I've dealt with quite a few drug addled freaks, not of the rocknroll variety, mainly just Bay Area street people, Deadheads etc. Most of them couldn't mastermind much of anything. But there were one or two who could have been quite dangerous.

We're on the same page.  I put Dead Heads and Drunk Punks in the same "rocknroll freak" category.  I've lived in the Haight Ashbury for 30 years, etc.

Darrell, ya gotta check out Manson In His Own Words (w/Nuel Emmons).  He doesn't spare anyone, much less himself.    That book leaves me with the impression there was no real "masterminding" going on.

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9 minutes ago, Cliff Varnell said:

We're on the same page.  I put Dead Heads and Drunk Punks in the same "rocknroll freak" category.  I've lived in the Haight Ashbury for 30 years, etc.

Darrell, ya gotta check out Manson In His Own Words (w/Nuel Emmons).  He doesn't spare anyone, much less himself.    That book leaves me with the impression there was no real "masterminding" going on.

I'll take the suggestion and put the book on my list. As to rocknroll freaks, I'll take a Deadhead over a drunk punk any day. Dealt with many of those in Deep Ellum in the 80's. A Deadhead never made me fear for my life, as disturbing as some of them could be.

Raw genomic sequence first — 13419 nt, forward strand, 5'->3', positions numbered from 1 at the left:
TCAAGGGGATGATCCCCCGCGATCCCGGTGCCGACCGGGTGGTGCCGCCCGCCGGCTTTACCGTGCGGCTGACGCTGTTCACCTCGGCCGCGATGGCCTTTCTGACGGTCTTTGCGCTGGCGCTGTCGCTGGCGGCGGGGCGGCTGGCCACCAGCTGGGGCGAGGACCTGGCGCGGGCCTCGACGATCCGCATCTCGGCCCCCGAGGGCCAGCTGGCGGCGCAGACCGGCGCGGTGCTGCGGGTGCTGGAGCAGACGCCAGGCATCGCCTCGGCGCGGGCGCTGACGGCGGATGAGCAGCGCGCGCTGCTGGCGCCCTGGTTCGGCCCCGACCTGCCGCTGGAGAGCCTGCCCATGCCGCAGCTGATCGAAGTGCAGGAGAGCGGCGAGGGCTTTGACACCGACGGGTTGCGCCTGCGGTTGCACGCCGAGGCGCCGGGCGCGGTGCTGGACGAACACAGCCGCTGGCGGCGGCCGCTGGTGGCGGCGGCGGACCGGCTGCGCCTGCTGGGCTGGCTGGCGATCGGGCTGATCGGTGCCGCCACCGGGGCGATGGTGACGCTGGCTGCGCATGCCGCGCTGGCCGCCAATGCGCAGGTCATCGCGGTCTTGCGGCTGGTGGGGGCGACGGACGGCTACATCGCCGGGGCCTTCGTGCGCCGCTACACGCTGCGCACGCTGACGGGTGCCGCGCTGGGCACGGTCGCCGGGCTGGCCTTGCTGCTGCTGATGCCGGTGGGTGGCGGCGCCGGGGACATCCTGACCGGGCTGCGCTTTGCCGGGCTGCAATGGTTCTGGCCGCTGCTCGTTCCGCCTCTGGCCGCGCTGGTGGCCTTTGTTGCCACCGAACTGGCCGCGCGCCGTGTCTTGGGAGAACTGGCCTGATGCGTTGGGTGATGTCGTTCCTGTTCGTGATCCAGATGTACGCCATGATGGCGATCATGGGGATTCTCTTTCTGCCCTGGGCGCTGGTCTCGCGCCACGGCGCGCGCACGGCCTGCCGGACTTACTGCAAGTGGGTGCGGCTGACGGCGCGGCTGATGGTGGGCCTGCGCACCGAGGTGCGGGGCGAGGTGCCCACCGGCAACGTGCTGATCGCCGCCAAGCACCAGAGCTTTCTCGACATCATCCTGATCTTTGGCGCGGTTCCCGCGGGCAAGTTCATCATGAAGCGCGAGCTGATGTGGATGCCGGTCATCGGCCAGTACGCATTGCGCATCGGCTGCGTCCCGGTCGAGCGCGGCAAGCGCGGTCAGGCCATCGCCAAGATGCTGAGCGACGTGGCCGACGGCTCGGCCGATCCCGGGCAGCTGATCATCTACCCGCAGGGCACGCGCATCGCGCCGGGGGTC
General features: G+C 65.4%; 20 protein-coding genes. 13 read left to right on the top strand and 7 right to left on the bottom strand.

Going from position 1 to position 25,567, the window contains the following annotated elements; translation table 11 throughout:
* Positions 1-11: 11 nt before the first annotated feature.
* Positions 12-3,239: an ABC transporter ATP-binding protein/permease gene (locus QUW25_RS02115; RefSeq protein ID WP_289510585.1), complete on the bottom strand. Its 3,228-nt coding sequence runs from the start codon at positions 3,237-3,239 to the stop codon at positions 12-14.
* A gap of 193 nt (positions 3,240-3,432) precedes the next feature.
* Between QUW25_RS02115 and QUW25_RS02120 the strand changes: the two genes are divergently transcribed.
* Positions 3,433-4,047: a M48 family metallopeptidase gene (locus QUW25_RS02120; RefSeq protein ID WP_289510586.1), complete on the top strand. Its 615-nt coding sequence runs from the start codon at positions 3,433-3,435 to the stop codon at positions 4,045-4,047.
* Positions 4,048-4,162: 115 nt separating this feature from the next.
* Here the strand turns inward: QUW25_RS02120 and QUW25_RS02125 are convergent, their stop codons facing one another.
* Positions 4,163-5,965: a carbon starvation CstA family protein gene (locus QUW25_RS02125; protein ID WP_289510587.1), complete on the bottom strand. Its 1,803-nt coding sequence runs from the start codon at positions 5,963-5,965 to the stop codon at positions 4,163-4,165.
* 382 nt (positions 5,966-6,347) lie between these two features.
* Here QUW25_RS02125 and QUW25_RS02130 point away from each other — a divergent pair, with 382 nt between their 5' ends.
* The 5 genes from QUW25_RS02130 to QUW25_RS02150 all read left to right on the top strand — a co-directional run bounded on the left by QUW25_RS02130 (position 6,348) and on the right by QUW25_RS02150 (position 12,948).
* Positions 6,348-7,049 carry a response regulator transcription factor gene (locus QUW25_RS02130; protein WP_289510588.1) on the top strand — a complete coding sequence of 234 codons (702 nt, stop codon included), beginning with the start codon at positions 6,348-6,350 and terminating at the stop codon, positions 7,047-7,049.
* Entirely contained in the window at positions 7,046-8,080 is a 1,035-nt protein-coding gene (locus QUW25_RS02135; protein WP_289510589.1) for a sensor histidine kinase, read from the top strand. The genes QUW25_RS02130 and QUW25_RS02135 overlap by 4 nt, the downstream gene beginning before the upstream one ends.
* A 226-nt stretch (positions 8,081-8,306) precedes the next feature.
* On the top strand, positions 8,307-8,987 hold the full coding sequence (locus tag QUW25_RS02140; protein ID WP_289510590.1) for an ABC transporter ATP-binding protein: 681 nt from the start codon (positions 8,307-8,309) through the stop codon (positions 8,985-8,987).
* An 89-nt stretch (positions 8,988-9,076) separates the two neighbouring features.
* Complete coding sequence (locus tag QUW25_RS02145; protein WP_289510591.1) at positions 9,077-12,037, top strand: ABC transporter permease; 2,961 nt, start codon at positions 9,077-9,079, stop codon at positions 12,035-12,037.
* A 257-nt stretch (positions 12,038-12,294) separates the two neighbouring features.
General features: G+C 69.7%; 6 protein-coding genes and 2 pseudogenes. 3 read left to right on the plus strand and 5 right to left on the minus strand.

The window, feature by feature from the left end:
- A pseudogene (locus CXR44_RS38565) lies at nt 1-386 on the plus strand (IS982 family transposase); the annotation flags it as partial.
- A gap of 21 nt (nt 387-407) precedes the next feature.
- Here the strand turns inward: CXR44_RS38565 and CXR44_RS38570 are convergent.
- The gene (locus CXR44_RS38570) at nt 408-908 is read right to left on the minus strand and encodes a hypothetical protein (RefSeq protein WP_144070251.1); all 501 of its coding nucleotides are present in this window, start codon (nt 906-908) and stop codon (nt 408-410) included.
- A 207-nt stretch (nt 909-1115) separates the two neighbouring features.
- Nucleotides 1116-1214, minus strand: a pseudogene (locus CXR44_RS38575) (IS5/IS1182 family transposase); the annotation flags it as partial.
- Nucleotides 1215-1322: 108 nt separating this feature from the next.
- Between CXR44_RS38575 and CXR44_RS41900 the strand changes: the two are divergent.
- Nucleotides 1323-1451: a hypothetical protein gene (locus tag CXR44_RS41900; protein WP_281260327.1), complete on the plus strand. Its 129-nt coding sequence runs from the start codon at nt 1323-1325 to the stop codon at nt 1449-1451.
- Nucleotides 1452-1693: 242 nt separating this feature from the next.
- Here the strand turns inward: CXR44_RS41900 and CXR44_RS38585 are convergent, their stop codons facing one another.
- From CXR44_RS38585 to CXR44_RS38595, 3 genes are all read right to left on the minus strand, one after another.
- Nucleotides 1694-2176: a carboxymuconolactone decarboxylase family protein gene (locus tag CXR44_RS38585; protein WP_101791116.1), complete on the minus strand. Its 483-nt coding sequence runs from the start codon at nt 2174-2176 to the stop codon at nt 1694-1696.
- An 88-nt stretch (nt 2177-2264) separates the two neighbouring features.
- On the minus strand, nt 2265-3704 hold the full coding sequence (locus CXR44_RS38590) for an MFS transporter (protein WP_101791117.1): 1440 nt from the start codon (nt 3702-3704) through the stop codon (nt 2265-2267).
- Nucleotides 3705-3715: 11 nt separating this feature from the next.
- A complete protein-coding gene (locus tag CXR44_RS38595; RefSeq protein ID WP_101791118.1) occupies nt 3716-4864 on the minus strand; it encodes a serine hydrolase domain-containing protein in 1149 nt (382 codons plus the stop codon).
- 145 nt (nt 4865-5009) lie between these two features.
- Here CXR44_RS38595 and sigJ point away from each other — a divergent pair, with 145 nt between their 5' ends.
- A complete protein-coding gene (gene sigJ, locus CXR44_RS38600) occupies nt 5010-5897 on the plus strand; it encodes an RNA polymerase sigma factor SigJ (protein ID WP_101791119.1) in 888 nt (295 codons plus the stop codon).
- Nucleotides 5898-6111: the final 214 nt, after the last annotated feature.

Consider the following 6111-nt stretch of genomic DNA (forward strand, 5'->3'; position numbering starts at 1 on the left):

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3 minutes ago, Darrell Curtis said:

I'll take the suggestion and put the book on my list. As to rocknroll freaks, I'll take a Deadhead over a drunk punk any day. Dealt with many of those in Deep Ellum in the 80's. A Deadhead never made me fear for my life, as disturbing as some of them could be.

Heh heh.  I promoted hardcore punk rock in Reno Nevada 1980-2.  Some hairy moments of near-death, indeed.

Some great punk bands out of Texas in the 80's -- Butthole Surfers, MDC, the Big Boys, the Dicks.

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7 hours ago, John Kozlowski said:

What podcast player do you recommend to listen to your show? The apple podcast app and stitcher don’t go back far enough to listen to your shows with Schreck.

The Apple podcast app and Stitcher should both go back far enough. On the Apple app - which I use - you, for some reason have to scroll down and click "available episodes." Then they should all pop up. I wish Apple didnt make you go through this step to see all episodes... but they do. Its my understanding that Stitcher has something similar, but I havent used it in a while.